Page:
Access to GPs within 48 hours

Is there more to this than meets the eye?

Ed Miliband has promised to restore citizens’ rights to get appointments with general practitioners (GPs) within 48 hours. This makes sense. The 48 hour access rule was part of a set of targets introduced under Blair to reduce waiting time for investigations of cancer and time spent in hospital A&E departments. The NHS’s natural tendency is to grow waiting lists, which Labour knew and tried to counter, but the Tories abolished the 48 hour rule in their enthusiasm for small government.

The problem for Labour is that this rule is unpopular with GPs, who are seeing their discretion in working with their clientele eroded yet again. The aspect of discretion that matters here is the right to push back against demand, knowing that it is driven by many things, some of them difficult to articulate. This ‘demand management’ role is an historical one. Since 1948 the NHS contract with general practice has been a compact between the State and the medical profession to control public access to expensive hospital services, euphemistically called the “gatekeeper function”. The situation has changed over the years, in that GPs now seek to control public access to themselves.

Part of the demand the public makes of general practice comes from a mixture of recurrent distress, poor coping and fragile personalities. In psychiatric jargon this is ‘personality disorder’, a persistent inability to cope with the tasks of life and about one in five patients in GP surgeries fulfils the diagnostic criteria for it. Personality disorder is difficult to deal with, and adds to the emotional stress of doctors’ work. It is also a diagnosis that is contested as the medicalization of unhappiness, and is hard to talk about it without generating conflict. Some GPs privately call such patients ‘doctor-botherers’ or ‘klingons’, but in public they are more wary about denigrating those for whom they often provide a listening ear in an unkind world.

Doctors working in deprived areas also face extra demand from the consequences of their patients’ poverty. Some of this extra demand flows from higher disease rates in poor people, and some from their greater help-seeking for individual illnesses and for the social sickness of deprivation. But deprivation is not necessarily the main driver of demand in most parts of the country; medical consumerism may be overtaking it.

Medical consumerism shows itself as patient challenges to doctors’ authority, and is a feature of (amongst other things) super-diversity. Super-diverse populations bring experiences of other health services to their encounters with the NHS. Those from poorer countries may become appreciative (if deprived) consumers, whilst those from countries with more customer-friendly health services become critics of the NHS and challenge its professionals.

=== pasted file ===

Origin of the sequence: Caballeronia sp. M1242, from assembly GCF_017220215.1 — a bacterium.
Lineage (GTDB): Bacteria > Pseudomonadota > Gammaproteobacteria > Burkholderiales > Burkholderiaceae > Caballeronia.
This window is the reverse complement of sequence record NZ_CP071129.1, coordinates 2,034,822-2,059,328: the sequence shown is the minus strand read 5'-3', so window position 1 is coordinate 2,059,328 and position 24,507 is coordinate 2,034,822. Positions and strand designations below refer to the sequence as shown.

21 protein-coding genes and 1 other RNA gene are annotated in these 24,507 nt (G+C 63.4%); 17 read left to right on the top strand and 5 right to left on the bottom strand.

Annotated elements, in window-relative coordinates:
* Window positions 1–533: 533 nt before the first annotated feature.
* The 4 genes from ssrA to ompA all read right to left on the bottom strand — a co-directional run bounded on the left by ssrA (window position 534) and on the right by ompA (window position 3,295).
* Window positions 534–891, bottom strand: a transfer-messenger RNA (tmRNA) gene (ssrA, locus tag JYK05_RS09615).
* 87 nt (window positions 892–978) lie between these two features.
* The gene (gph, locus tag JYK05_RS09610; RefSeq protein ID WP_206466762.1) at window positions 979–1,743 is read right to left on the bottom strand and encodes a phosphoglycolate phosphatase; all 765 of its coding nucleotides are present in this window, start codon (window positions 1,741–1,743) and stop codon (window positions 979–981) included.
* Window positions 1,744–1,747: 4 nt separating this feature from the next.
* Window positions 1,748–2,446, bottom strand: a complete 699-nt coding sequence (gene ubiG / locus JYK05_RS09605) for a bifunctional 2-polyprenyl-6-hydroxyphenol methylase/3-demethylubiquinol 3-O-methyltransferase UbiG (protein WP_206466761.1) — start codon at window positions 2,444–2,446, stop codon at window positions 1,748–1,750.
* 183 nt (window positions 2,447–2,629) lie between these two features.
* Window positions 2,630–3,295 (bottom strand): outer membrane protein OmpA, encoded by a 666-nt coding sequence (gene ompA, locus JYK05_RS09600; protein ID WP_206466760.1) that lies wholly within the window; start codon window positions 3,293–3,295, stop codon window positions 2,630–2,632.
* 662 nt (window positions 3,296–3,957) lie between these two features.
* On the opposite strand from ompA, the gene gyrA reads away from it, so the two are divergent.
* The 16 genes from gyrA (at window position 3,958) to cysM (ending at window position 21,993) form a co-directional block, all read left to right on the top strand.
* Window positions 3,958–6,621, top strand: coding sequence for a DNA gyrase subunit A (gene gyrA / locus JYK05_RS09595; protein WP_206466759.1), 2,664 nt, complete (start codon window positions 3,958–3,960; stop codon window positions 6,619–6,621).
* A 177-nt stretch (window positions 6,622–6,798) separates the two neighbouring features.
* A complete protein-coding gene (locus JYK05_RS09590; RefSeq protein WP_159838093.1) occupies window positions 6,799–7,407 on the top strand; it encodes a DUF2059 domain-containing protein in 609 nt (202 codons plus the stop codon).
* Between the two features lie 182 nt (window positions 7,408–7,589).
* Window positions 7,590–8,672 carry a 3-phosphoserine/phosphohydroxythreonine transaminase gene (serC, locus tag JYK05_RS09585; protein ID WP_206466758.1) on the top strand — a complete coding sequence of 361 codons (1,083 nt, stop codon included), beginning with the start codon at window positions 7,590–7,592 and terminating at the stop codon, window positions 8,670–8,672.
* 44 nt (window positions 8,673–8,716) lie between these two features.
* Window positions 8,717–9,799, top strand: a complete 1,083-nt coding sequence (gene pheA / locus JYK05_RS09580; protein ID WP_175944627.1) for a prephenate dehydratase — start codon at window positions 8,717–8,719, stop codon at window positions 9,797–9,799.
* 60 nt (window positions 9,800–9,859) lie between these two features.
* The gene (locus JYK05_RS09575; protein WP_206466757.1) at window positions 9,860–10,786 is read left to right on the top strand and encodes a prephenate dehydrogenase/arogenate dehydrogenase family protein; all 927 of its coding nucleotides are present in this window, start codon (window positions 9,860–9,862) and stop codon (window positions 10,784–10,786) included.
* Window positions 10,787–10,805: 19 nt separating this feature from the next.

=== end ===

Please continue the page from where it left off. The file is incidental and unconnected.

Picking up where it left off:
One consumerist challenge is about time. Whose time is more important, the doctor’s or the patient’s? The NHS has relied on restraint in the use of its services, encouraging the view that there always others in greater need than yourself, but this attitude of internalised rationing is probably shrinking. The counter argument is that those paying for the NHS deserve something in return, and they want it when it matters to them. Is this not the ‘squeezed middle’ talking – a group that Labour is keen to woo?

GPs like to use the idea of restraint, whilst dodging the question about ownership of time. Their task, they may say, is to balance demand and need. Those with sharp elbows may have least need for medical care, so attending too closely to them might deprive others whose claim is greater. Favouring the demands of the worried well may detract from helping the seriously ill. There are, after all, only 24 hours in the day.

So why not employ more doctors, to respond to the demand? General practices are independent, for-profit contractors to the NHS. They can employ doctors, nurses or admin staff to organise their surgeries differently, in response to demand. This is unlikely to happen, however, or even be considered. Recruiting extra staff would directly reduce GP incomes. GPs’ incomes lagged behind those of other professionals from the mid-1960s to 2004, when parity was restored by an increase in practice income of about 20%. In the middle of the last decade GPs in the UK became the highest paid family doctors in the world. Since 2004 parity has been eroded again, and many GPs see their income declining once more. Why would they take a further pay cut to satisfy the ‘worried well’, and work even harder for even less? Paradoxically, some practices have been making sessional doctors redundant to maintain profits for the core group – exactly the opposite of what is needed to meet the 48 hour rule.

This is a problem wired into the NHS. GPs are independent contractors whose franchised status as part of the NHS has insulated them from the risks of trading since 1948. No surprise, then, that they are instinctively risk averse and only weakly entrepreneurial. The ‘subsidy junkie’ description of GPs popular in the wider NHS is a label that fits. Worse still, when change is resisted it is tempting to replace reluctant entrepreneurs with energetic ones. Privatisation will become more attractive as an option if the existing service cannot meet this government’s expectations.

By picking the 48 hour rule to distinguish Labour from Tories on the NHS, Miliband has chosen a policy that will be troubling for general practice because it raises so many questions about the discipline’s relationships with the public and the State. It also reveals the mess that is the GP economy. There are opportunities for Labour here, if it is bold. A New Deal that stabilised GP incomes within a tougher contract, increased GP discretion and balanced citizens’ rights of access with responsibilities for using the NHS judiciously, might work for all concerned.